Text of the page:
Easy To Use Patents Search & Patent Lawyer Directory

At Patents you can conduct a Patent Search, File a Patent Application, find a Patent Attorney, or search available technology through our Patent Exchange. Patents are available using simple keyword or date criteria. If you are looking to hire a patent attorney, you've come to the right place. Protect your idea and hire a patent lawyer.


Search All Patents:



  This Patent May Be For Sale or Lease. Contact Us

  Is This Your Patent? Claim This Patent Now.



Register or Login To Download This Patent As A PDF




United States Patent Application 20180140290
Kind Code A1
Kapoor; Dharmesh May 24, 2018

Dynamic Retractor System for Laparotomies and Cesarean Sections

Abstract

A retractor system for use in dynamically retracting the skin adjacent to an incision in a panniculus of a patient during a laparotomy or Cesarean section includes a support frame with at least one support member disposed above the panniculus of the patient, and an upper retractor that includes: a first resilient member including a first support member end attached to the at least one support member, and a first patient attachment end for attaching to the skin of the patient adjacent the incision in the panniculus; and a second resilient member including a second support member end attached to the at least one support member, and a second patient attachment end for attaching to the skin of the patient adjacent the incision in the panniculus. The first and second resilient members are responsive to the respiration of the patient.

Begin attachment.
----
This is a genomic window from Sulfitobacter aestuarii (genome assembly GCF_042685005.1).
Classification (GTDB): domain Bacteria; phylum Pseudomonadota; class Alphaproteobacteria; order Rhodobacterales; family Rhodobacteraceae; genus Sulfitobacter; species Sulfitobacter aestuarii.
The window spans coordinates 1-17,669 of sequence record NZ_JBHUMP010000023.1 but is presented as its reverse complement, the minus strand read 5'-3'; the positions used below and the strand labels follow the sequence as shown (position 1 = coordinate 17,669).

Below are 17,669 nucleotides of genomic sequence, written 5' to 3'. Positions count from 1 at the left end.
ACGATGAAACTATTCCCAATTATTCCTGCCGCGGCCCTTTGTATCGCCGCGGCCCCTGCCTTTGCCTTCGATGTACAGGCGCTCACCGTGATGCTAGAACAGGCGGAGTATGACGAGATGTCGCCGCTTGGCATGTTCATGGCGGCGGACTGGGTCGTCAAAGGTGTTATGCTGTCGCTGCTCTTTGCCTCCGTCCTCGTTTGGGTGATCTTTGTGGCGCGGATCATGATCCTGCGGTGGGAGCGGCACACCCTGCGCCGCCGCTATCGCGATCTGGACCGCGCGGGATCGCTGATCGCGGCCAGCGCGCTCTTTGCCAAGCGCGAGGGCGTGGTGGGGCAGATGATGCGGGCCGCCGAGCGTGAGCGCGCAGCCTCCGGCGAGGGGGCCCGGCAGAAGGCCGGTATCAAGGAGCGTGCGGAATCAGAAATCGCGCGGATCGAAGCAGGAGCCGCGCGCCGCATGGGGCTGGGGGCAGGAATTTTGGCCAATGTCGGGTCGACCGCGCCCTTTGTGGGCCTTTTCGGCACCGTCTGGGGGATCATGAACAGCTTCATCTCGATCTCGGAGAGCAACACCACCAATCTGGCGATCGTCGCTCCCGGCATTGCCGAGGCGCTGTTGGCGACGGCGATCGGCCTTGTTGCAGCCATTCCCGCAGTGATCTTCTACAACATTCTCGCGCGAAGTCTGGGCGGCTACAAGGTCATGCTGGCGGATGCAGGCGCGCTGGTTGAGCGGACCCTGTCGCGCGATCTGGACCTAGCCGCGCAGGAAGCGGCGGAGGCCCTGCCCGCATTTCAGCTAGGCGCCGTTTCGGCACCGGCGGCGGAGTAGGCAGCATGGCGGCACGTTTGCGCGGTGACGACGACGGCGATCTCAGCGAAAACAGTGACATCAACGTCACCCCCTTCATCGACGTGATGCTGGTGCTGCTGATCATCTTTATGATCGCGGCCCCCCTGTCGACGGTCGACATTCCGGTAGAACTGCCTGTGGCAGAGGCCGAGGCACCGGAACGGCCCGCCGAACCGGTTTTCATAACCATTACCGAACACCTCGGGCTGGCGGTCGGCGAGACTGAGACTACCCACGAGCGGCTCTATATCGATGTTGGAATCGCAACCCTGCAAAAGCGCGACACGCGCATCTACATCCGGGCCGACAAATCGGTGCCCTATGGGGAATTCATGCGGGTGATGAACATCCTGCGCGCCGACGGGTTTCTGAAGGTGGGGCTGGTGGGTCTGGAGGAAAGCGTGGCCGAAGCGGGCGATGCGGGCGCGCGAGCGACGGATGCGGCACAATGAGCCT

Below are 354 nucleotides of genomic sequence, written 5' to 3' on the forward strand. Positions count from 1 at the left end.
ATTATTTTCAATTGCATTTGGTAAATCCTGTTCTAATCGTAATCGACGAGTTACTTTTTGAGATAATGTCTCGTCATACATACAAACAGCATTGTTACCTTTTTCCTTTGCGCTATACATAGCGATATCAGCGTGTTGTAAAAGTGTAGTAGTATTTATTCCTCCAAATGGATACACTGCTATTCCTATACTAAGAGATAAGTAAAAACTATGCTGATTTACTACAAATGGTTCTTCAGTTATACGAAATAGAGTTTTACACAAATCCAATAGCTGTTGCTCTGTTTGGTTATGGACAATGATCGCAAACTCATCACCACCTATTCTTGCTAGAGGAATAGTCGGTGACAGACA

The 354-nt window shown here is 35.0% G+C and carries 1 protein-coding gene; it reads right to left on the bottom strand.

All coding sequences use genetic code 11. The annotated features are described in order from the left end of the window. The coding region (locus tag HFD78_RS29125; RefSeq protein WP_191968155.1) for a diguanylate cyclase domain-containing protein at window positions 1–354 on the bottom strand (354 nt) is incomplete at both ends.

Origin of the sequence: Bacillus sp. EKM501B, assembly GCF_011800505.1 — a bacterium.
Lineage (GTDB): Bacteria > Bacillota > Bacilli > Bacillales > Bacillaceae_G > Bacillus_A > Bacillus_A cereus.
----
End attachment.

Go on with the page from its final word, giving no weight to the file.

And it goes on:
Inventors: Kapoor; Dharmesh; (Romsey, GB)
Applicant:
Name City State Country Type

MedInvent Limited

Romsey

GB
Assignee: MedInvent Limited
Romsey
GB

Family ID: 1000002330035
Appl. No.: 15/358659
Filed: November 22, 2016


Current U.S. Class: 1/1
Current CPC Class: A61B 17/0206 20130101; A61B 90/50 20160201; A61B 17/0218 20130101; A61B 17/02 20130101
International Class: A61B 17/02 20060101 A61B017/02; A61B 90/50 20060101 A61B090/50

Claims